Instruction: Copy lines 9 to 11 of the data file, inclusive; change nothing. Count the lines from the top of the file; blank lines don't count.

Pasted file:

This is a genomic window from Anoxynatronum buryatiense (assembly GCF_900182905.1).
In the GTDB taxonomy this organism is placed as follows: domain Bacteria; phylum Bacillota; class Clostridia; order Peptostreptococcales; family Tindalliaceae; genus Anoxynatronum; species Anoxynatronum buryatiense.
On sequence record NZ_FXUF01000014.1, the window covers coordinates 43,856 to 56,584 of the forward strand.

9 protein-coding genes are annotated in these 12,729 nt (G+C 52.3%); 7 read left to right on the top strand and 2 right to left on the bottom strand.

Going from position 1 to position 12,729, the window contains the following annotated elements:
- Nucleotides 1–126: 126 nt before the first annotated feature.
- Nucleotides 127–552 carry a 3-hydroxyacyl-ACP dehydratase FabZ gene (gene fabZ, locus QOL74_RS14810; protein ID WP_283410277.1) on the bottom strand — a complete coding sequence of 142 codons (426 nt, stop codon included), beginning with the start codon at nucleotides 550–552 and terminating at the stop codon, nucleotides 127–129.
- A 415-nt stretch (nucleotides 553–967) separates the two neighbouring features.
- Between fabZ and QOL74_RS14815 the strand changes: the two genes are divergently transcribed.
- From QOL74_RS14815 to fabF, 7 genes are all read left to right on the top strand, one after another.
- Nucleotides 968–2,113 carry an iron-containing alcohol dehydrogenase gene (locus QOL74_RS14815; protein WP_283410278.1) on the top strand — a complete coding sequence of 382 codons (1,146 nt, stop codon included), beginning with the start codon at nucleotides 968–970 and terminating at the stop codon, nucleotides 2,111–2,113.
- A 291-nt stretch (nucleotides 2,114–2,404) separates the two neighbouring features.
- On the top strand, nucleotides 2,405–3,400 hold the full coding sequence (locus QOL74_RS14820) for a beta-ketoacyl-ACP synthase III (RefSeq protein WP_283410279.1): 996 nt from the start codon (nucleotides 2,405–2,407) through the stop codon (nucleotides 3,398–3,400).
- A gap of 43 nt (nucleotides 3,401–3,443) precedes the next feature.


- Between fabZ and QOL74_RS14815 the strand changes: the two genes are divergently transcribed.
- From QOL74_RS14815 to fabF, 7 genes are all read left to right on the top strand, one after another.
- Nucleotides 968–2,113 carry an iron-containing alcohol dehydrogenase gene (locus QOL74_RS14815; protein WP_283410278.1) on the top strand — a complete coding sequence of 382 codons (1,146 nt, stop codon included), beginning with the start codon at nucleotides 968–970 and terminating at the stop codon, nucleotides 2,111–2,113.